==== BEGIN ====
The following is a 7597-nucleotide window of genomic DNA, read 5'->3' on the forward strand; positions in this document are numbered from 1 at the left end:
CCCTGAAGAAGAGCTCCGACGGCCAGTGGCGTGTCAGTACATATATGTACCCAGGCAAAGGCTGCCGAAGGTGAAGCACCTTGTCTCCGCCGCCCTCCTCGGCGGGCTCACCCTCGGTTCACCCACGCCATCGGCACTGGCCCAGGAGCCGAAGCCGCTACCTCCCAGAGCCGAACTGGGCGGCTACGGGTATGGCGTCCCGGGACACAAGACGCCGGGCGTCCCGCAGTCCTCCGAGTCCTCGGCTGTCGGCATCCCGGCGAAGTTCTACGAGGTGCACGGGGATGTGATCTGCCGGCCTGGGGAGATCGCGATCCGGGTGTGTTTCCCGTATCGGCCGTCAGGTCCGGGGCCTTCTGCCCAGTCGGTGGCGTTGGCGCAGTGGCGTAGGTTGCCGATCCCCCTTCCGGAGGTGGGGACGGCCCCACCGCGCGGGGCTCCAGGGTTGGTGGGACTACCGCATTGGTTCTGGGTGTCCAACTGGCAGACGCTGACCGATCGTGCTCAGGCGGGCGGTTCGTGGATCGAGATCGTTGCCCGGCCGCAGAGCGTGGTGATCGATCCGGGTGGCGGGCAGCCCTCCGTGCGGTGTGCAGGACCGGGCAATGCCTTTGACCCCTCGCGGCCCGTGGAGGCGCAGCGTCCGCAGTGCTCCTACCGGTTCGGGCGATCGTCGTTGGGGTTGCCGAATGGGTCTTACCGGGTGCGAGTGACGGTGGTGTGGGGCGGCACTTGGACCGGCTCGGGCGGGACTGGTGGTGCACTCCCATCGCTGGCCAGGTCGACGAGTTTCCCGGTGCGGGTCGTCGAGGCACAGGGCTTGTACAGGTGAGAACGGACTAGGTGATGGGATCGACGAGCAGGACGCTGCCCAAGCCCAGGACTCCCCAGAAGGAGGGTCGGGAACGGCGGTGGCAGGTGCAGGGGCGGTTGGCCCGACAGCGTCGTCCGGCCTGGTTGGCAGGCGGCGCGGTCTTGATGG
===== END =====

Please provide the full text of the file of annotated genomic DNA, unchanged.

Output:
The following is a 7597-nucleotide window of genomic DNA, read 5'->3' on the forward strand; positions in this document are numbered from 1 at the left end:
CCCTGAAGAAGAGCTCCGACGGCCAGTGGCGTGTCAGTACATATATGTACCCAGGCAAAGGCTGCCGAAGGTGAAGCACCTTGTCTCCGCCGCCCTCCTCGGCGGGCTCACCCTCGGTTCACCCACGCCATCGGCACTGGCCCAGGAGCCGAAGCCGCTACCTCCCAGAGCCGAACTGGGCGGCTACGGGTATGGCGTCCCGGGACACAAGACGCCGGGCGTCCCGCAGTCCTCCGAGTCCTCGGCTGTCGGCATCCCGGCGAAGTTCTACGAGGTGCACGGGGATGTGATCTGCCGGCCTGGGGAGATCGCGATCCGGGTGTGTTTCCCGTATCGGCCGTCAGGTCCGGGGCCTTCTGCCCAGTCGGTGGCGTTGGCGCAGTGGCGTAGGTTGCCGATCCCCCTTCCGGAGGTGGGGACGGCCCCACCGCGCGGGGCTCCAGGGTTGGTGGGACTACCGCATTGGTTCTGGGTGTCCAACTGGCAGACGCTGACCGATCGTGCTCAGGCGGGCGGTTCGTGGATCGAGATCGTTGCCCGGCCGCAGAGCGTGGTGATCGATCCGGGTGGCGGGCAGCCCTCCGTGCGGTGTGCAGGACCGGGCAATGCCTTTGACCCCTCGCGGCCCGTGGAGGCGCAGCGTCCGCAGTGCTCCTACCGGTTCGGGCGATCGTCGTTGGGGTTGCCGAATGGGTCTTACCGGGTGCGAGTGACGGTGGTGTGGGGCGGCACTTGGACCGGCTCGGGCGGGACTGGTGGTGCACTCCCATCGCTGGCCAGGTCGACGAGTTTCCCGGTGCGGGTCGTCGAGGCACAGGGCTTGTACAGGTGAGAACGGACTAGGTGATGGGATCGACGAGCAGGACGCTGCCCAAGCCCAGGACTCCCCAGAAGGAGGGTCGGGAACGGCGGTGGCAGGTGCAGGGGCGGTTGGCCCGACAGCGTCGTCCGGCCTGGTTGGCAGGCGGCGCGGTCTTGATGG